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A majority of the printed wiring board laminates bear the popular names of their constituent materials, such as Epoxy, Polyimide, PTFE, and the like, which are more often the generalization of the chemical names of the principal resin systems. Recently, products have been evolving suitable for high-performance applications. These new materials and their various combinations make the past generalizations more difficult to sustain. For instance, Epoxy and FR-4 are broad categories that accommodate characteristics such as Low Flow, Lead-Free, Multifunctional, CAF resistant, Green, and High-Speed Digital epoxy products. The slash sheets of the industry’s current laminate and prepreg specifications, IPC-4101, also reflects this proliferation.

Conventional adhesive based laminates are still popular in the flexible circuit industry, and they have demonstrated their performance in industries demanding high-reliability such as medical, military, automotive, and aerospace. Of late, adhesiveless laminates are finding their way into several applications as these laminates have superior properties. This is because the adhesive layer is often the weakest link in the set of materials, which fails in harsh environments such as in the presence of high temperatures and harsh chemicals.

Adhesive Based Laminates for Rigid-Flex Circuits

These usually come in commercial grade and military or defense-aerospace grade. The commercial grade is commonly known as FR-1, which is a sandwich of copper, adhesive, polyimide, adhesive, and copper, making it the least expensive and easily processed material with UL approval. However, the significant amount of FR adhesive lowers its reliability.

The Low-Flow type of adhesive, LF 1.5, used for the military grade, gives the laminate a better bond strength compared to that of the FR types. However, the significant amount of LF acrylic still does not improve the reliability, and this material is considered old school in military design.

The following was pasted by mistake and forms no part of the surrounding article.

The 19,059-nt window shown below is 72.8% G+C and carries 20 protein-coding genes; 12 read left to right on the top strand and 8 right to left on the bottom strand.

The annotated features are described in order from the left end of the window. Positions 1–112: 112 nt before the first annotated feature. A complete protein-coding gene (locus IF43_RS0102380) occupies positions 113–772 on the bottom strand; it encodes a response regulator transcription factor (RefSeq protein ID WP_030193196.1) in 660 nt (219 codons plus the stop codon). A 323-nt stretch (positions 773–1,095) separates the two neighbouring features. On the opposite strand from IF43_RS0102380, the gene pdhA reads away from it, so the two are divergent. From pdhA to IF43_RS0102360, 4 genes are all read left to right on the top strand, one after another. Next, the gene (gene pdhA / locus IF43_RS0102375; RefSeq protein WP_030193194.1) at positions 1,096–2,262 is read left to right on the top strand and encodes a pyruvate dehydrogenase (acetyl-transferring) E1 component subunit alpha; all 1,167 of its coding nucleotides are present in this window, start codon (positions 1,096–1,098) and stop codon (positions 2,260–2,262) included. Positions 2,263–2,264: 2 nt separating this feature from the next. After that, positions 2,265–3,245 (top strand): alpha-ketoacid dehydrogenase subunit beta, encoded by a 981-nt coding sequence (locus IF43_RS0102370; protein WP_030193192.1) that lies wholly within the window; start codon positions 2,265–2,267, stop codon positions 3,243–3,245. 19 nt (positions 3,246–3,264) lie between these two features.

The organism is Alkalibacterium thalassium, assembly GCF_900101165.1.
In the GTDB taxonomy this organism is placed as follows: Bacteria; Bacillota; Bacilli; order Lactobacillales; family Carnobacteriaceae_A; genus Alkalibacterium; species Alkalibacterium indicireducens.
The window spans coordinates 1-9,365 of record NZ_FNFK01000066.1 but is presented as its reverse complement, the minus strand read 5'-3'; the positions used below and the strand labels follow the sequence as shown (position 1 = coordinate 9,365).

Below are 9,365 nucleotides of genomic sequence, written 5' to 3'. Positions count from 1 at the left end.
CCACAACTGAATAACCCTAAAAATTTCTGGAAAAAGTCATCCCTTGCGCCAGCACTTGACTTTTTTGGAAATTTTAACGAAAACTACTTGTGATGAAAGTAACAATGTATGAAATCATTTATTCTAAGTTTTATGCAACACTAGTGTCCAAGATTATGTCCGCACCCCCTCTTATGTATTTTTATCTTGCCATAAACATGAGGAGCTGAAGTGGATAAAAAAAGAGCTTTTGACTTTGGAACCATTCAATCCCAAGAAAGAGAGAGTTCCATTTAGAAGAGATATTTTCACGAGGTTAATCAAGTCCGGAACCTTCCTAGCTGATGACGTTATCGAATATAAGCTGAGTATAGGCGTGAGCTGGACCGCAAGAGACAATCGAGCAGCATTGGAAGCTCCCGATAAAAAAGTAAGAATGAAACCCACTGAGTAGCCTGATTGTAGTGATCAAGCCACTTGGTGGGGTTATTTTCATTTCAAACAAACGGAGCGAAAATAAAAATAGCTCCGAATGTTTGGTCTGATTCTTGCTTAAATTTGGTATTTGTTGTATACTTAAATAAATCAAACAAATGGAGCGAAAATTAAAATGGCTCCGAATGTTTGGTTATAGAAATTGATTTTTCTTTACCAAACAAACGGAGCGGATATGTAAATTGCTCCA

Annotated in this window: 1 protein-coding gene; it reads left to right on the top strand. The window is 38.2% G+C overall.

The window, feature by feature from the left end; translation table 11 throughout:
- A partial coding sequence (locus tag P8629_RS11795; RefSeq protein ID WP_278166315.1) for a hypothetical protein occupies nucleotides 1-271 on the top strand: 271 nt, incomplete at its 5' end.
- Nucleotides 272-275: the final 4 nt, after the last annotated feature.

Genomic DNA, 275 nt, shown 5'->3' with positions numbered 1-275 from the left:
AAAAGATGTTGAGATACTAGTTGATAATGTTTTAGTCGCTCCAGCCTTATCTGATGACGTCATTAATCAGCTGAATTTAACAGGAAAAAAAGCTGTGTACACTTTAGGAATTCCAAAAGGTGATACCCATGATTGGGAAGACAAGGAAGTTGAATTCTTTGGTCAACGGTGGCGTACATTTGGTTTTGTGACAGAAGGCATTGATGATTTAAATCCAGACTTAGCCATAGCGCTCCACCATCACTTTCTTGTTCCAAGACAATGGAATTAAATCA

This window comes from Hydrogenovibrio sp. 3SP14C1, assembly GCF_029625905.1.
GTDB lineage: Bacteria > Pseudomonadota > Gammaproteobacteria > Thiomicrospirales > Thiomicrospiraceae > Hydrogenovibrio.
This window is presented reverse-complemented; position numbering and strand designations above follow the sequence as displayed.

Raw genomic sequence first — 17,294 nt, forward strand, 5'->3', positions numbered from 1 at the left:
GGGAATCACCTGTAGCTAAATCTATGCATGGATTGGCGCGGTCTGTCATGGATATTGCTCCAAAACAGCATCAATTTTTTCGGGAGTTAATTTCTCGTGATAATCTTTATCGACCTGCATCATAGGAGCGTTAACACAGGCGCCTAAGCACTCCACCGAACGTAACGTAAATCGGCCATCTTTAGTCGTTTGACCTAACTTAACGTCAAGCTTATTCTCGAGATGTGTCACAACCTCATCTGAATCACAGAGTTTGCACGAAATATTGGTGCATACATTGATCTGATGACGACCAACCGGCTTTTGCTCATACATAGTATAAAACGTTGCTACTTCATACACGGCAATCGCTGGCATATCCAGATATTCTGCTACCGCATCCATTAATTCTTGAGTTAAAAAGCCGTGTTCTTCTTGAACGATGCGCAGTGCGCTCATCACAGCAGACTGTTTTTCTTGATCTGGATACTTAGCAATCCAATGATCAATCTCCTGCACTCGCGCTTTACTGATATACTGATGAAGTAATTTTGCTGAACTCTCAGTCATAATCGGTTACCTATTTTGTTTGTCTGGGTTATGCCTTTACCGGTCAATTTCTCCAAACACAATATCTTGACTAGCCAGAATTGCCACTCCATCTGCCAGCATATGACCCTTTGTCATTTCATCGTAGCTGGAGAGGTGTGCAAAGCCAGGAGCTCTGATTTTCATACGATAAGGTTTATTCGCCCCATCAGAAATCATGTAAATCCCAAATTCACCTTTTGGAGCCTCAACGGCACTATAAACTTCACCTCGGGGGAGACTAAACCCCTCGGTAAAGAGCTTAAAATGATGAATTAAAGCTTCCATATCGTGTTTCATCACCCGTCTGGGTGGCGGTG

Adhesiveless Laminates for Rigid-Flex Circuits

For improving the reliability, manufacturers use the AP 2.0 type of laminate, which has copper chemically or electrochemically deposited and bonded on both sides of a Polyimide base, thereby removing any requirement of adhesive. AP 2.0 types of laminates offer easy processing, repeatable manufacturability, and good stability.

For high-speed applications where a good control over impedance is important, manufacturers prefer the TK 4.0 laminates. These are formed as a sandwich of Teflon on both sides of a Polyimide base, with copper chemically or electrochemically deposited and bonded onto the outer side of the Teflon layers. The presence of Teflon requires special equipment for processing TK 4.0, and requires significant amounts of expertise. Working with TK 4.0 also presents significant dimensional stability challenges.

To achieve high reliability as well as high speeds, manufacturers prefer to use LCP 6.0 laminates as prepreg material. This laminate typically uses Liquid Crystalline Polymer (LCP) as the base, with copper deposited and bonded on both sides, either chemically or electrochemically. However, the material is difficult to process, requiring special tools and significant amounts of specialized knowledge.

Newer Laminates 

The rigid-flex circuit industry uses several other newer types of laminates as well. One of them is the adhesiveless polyimide blend JT, which behaves more like Low-Flow, but can tolerate higher operating temperatures.

Another is an adhesiveless laminate specifically for high temperatures. This is a modified polyimide blend without acrylic and behaves more like AP. Meant for high reliability applications, this material has the maximum operating temperature.